I knew it wasn’t going to be a typical night at the symphony when I saw the crowd. An army of Capitol Hill hipsters had taken Benaroya Hall, stopping only to retie their Converse and check their iPhones. There were as many pairs of jeans and boots as suits and hearing aides. Rumor had it Pearl Jam was in the audience. And for once, I wasn’t the youngest one there.
But what’s typical at the symphony these days, with new conductor Ludovic Morlot at the baton? Over a little more than a week, SSO was slated to host 10 drastically different concerts, including a performance of Star Trek anthems (“Sci-Fi at the Pops”), internationally renowned violinist Hilary Hahn, a Russian orchestra, Haydn’s Cello Concerto, and last night’s Sonic Evolution program of world premieres inspired by Jimi Hendrix, Quincy Jones, and Nirvana. It’s blissfully eccentric for someone who can’t tell the difference between Rachmaninov and Chopin— the kind of variety that draws the “enemy of the symphony” to orchestral music, as Morlot cheerfully noted in his opening remarks.
And considering the energetic fury with which the Seattle Symphony members opened last night, they were pretty excited, too. Vladimir Nikolaev’s The Sinewaveland: Homage to Jimi Hendrix was charged with frenetic glissandi, strings working together like Jimi’s whammy bar. Though the music itself didn’t mimic the guitar master’s chords, it was still exhilarating, conjuring an image of Hendrix atop Bald Mountain, lighting his guitar on fire.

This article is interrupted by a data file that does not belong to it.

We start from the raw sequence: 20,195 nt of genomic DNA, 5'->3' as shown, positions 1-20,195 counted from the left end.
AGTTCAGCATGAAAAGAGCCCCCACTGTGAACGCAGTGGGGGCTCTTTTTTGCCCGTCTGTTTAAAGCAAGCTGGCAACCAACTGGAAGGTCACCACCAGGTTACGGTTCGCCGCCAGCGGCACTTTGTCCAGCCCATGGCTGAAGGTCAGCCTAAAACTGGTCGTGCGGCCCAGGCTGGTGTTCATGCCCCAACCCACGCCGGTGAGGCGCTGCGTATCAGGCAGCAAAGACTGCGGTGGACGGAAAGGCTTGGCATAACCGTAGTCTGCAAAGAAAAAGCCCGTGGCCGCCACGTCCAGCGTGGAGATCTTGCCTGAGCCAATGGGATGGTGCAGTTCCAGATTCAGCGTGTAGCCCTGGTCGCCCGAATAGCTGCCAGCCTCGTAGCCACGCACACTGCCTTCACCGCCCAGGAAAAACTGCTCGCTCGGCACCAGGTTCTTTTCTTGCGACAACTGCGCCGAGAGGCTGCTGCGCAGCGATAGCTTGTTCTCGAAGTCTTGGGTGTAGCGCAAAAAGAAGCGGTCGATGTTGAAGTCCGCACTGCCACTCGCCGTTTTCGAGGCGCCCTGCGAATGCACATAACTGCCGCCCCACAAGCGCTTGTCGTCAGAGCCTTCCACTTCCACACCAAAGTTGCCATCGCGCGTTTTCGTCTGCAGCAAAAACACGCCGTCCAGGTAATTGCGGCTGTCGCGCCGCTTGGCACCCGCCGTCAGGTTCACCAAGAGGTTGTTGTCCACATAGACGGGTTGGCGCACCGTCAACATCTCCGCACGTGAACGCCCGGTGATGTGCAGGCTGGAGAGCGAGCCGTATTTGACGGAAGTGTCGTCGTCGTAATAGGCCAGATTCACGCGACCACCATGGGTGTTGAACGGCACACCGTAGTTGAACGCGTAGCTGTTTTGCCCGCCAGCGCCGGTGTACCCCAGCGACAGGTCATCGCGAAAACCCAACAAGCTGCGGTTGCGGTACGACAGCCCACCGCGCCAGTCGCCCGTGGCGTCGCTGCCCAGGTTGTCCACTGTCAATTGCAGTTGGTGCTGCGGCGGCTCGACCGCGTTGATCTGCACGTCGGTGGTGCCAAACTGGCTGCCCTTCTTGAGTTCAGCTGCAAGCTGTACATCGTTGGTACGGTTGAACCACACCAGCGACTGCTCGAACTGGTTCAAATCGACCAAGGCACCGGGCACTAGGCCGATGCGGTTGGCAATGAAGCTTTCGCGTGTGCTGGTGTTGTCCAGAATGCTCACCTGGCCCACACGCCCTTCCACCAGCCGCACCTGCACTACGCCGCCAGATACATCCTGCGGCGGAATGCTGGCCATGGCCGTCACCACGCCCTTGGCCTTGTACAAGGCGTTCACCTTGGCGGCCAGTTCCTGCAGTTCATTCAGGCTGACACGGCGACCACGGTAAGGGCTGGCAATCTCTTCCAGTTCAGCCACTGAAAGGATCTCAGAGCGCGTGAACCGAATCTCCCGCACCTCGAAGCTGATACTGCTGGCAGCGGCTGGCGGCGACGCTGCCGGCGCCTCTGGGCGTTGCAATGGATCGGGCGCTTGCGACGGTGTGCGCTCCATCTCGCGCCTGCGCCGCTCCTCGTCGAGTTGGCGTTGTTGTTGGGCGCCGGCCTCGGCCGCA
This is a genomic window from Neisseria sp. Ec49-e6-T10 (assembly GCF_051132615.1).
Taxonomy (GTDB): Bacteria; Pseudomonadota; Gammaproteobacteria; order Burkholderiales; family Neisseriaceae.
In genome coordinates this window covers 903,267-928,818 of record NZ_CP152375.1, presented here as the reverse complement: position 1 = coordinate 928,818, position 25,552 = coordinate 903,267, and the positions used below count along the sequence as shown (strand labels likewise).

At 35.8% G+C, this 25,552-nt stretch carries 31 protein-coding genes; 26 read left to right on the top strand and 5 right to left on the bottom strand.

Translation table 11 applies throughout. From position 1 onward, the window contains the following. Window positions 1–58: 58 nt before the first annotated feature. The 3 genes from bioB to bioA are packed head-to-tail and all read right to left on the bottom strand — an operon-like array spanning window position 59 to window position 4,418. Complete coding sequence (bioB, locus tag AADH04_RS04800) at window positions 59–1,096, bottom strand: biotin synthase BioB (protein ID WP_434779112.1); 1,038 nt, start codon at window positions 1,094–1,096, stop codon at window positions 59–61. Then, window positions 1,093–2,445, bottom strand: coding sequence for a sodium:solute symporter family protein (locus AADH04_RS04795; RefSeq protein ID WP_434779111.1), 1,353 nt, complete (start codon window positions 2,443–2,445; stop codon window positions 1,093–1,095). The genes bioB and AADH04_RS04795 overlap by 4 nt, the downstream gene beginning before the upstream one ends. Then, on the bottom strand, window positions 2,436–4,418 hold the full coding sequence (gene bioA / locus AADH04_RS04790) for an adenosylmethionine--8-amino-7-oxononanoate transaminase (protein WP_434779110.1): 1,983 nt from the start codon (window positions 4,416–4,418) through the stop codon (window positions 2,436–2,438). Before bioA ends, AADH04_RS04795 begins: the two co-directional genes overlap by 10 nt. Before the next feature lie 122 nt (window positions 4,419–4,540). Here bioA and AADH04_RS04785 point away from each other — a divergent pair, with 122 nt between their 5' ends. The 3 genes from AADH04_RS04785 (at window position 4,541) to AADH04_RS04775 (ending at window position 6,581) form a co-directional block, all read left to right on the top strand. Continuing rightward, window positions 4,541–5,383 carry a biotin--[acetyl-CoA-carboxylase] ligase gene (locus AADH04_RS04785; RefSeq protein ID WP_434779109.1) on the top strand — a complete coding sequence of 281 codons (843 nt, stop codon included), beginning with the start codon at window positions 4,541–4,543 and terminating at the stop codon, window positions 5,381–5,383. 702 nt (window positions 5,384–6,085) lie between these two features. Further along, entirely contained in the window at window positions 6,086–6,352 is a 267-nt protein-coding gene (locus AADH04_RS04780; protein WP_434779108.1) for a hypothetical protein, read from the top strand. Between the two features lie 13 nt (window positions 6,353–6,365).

The Cuong Vu Group performed its jazz-classical collaboration, a recognizable tribute to Quincy Jones called One, and the orchestra seemed to hit its stride with Bill Brittelle’s Obituary Birthday: A Requiem for Kurt Cobain. Kurt was only really a ghost in that song, but I eventually forgot I was listening for Nirvana because the music was so damn beautiful.
And then there was young Seattle chamber pop band Hey Marseilles, making their symphony debut wearing ties and worried grins. Their fans were vocal, clapping along to hit single “Rio,” but when the band was “backed” by the orchestra, the sound was richer. Like Hey Marseilles was infusing the orchestra with its nervous energy, and pros of the SSO were raising the chamber pop band to a new level. “We get astounding applause after every song,” lead singer Matt Bishop said, eyes wide. “We should do this more often.”
Yes, you should. These worlds aren’t mutually exclusive, and thankfully, Seattle Symphony has taken note.